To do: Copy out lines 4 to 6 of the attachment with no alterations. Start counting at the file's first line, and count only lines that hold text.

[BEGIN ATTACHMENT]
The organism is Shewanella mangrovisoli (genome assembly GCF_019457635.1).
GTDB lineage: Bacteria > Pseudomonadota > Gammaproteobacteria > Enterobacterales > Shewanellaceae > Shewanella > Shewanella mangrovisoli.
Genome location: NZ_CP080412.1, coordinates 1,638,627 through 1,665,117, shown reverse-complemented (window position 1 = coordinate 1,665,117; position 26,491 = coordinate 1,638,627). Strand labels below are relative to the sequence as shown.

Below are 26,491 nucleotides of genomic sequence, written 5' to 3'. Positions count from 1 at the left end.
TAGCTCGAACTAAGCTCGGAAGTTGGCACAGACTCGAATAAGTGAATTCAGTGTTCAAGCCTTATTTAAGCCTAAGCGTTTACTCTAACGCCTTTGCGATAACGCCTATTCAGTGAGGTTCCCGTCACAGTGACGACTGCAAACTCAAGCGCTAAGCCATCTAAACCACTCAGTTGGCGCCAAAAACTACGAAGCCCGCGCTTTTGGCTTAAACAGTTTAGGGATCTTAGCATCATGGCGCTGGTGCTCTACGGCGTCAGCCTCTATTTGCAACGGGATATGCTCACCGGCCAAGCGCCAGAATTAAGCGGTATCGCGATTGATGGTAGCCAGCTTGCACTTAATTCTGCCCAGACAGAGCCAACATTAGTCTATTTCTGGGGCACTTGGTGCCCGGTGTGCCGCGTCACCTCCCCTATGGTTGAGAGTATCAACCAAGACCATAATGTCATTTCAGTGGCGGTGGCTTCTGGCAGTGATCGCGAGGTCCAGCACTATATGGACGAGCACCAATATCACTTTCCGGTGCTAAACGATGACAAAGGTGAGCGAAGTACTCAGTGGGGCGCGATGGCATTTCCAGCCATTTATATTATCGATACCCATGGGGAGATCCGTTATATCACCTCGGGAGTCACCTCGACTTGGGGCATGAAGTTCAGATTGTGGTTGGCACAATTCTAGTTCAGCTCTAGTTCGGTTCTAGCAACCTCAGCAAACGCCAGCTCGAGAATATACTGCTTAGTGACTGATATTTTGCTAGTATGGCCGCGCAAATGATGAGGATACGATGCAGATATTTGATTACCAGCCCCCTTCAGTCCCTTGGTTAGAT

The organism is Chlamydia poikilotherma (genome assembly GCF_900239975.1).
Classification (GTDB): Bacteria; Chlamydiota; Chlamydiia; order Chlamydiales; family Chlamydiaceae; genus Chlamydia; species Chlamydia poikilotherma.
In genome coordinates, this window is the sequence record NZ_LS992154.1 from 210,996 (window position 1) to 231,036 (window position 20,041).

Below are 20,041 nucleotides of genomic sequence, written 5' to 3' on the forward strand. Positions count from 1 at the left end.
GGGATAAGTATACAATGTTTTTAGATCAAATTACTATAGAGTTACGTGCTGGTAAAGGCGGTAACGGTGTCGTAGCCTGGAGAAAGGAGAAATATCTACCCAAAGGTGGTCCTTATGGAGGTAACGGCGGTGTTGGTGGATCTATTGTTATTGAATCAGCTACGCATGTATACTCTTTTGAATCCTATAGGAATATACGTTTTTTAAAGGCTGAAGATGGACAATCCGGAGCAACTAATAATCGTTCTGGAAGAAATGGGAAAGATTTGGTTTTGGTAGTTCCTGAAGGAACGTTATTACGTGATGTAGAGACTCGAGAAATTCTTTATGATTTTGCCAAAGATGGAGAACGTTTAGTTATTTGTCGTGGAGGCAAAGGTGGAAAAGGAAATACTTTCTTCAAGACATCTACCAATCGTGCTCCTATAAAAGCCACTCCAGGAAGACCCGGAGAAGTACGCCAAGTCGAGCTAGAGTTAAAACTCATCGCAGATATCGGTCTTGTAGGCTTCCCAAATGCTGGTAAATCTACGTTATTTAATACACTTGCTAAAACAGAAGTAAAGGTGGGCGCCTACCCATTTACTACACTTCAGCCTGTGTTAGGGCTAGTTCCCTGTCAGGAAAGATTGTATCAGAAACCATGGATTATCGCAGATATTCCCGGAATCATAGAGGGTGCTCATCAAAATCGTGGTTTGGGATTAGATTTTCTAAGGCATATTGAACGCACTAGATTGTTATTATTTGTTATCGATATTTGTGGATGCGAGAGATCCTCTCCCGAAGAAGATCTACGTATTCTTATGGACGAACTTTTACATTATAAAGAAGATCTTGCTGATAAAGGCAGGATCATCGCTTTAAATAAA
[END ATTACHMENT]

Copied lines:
Below are 26,491 nucleotides of genomic sequence, written 5' to 3'. Positions count from 1 at the left end.
TAGCTCGAACTAAGCTCGGAAGTTGGCACAGACTCGAATAAGTGAATTCAGTGTTCAAGCCTTATTTAAGCCTAAGCGTTTACTCTAACGCCTTTGCGATAACGCCTATTCAGTGAGGTTCCCGTCACAGTGACGACTGCAAACTCAAGCGCTAAGCCATCTAAACCACTCAGTTGGCGCCAAAAACTACGAAGCCCGCGCTTTTGGCTTAAACAGTTTAGGGATCTTAGCATCATGGCGCTGGTGCTCTACGGCGTCAGCCTCTATTTGCAACGGGATATGCTCACCGGCCAAGCGCCAGAATTAAGCGGTATCGCGATTGATGGTAGCCAGCTTGCACTTAATTCTGCCCAGACAGAGCCAACATTAGTCTATTTCTGGGGCACTTGGTGCCCGGTGTGCCGCGTCACCTCCCCTATGGTTGAGAGTATCAACCAAGACCATAATGTCATTTCAGTGGCGGTGGCTTCTGGCAGTGATCGCGAGGTCCAGCACTATATGGACGAGCACCAATATCACTTTCCGGTGCTAAACGATGACAAAGGTGAGCGAAGTACTCAGTGGGGCGCGATGGCATTTCCAGCCATTTATATTATCGATACCCATGGGGAGATCCGTTATATCACCTCGGGAGTCACCTCGACTTGGGGCATGAAGTTCAGATTGTGGTTGGCACAATTCTAGTTCAGCTCTAGTTCGGTTCTAGCAACCTCAGCAAACGCCAGCTCGAGAATATACTGCTTAGTGACTGATATTTTGCTAGTATGGCCGCGCAAATGATGAGGATACGATGCAGATATTTGATTACCAGCCCCCTTCAGTCCCTTGGTTAGAT

The organism is Chlamydia poikilotherma (genome assembly GCF_900239975.1).